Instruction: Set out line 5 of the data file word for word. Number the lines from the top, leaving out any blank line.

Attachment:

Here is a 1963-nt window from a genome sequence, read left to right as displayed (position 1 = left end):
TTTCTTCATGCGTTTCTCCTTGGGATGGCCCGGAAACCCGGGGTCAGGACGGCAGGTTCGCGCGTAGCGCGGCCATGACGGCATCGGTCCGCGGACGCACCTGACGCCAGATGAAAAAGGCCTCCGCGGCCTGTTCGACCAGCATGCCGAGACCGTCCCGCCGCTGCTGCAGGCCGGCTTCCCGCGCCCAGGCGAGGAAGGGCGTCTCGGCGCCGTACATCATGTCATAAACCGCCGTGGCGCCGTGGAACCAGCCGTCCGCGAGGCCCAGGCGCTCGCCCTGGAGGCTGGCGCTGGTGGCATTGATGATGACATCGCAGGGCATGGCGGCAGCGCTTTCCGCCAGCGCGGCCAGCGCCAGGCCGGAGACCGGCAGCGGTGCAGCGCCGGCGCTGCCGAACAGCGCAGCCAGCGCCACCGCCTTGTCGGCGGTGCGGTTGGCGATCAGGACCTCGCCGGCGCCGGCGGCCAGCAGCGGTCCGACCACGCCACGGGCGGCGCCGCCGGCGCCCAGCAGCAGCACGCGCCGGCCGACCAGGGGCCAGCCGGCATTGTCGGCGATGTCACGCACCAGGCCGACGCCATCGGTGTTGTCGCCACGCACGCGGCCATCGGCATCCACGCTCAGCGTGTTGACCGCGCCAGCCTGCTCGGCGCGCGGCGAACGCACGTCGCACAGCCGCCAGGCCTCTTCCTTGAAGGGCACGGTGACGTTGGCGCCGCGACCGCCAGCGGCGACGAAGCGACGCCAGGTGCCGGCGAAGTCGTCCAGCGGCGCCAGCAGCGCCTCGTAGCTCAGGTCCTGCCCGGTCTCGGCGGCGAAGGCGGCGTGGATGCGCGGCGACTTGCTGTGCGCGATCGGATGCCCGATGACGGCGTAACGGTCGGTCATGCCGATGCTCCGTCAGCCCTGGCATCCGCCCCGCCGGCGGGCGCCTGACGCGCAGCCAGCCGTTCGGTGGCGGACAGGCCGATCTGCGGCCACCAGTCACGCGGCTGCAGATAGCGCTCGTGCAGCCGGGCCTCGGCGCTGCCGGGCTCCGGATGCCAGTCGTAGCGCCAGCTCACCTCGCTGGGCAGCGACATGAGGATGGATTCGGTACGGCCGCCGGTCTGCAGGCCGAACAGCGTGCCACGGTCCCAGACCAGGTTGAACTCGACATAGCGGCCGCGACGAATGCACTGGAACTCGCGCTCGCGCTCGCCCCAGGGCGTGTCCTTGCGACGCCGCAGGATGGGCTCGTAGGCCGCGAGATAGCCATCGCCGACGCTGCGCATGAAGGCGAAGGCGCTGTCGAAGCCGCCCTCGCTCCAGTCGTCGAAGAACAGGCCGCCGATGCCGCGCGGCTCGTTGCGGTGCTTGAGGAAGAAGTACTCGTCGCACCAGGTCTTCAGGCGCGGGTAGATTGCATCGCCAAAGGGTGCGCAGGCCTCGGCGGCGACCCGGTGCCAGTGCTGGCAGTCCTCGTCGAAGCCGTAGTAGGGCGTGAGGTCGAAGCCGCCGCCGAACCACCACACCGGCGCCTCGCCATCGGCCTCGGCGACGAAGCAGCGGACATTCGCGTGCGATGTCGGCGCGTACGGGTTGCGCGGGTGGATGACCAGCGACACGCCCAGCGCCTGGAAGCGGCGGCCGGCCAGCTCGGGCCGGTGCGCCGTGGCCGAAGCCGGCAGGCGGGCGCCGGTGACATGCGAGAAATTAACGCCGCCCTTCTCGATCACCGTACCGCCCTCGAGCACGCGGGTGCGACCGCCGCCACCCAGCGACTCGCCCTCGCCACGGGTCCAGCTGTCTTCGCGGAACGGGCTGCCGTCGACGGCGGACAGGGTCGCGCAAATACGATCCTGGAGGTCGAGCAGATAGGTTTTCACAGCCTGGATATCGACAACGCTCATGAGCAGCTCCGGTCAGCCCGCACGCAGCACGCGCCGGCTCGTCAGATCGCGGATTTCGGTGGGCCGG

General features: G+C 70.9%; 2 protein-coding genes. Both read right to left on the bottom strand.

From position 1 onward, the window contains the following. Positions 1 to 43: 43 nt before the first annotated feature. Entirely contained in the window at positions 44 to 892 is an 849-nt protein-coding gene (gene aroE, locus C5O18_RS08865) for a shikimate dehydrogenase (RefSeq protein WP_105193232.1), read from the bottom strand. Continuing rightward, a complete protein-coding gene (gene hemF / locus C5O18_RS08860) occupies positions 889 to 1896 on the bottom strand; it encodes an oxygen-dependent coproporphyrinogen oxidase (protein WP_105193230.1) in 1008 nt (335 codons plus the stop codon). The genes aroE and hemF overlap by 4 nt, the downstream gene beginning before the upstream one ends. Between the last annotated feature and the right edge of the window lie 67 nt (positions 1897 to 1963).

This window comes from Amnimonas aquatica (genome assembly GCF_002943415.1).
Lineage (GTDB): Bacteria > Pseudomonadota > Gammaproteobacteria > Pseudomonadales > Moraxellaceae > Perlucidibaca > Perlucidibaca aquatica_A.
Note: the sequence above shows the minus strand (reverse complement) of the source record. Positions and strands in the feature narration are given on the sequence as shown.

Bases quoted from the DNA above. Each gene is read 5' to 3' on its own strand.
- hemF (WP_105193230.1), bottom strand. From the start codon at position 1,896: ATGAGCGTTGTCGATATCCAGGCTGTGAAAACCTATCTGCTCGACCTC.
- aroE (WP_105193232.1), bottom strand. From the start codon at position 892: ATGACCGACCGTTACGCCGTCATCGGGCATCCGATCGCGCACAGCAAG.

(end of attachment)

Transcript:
This window comes from Amnimonas aquatica (genome assembly GCF_002943415.1).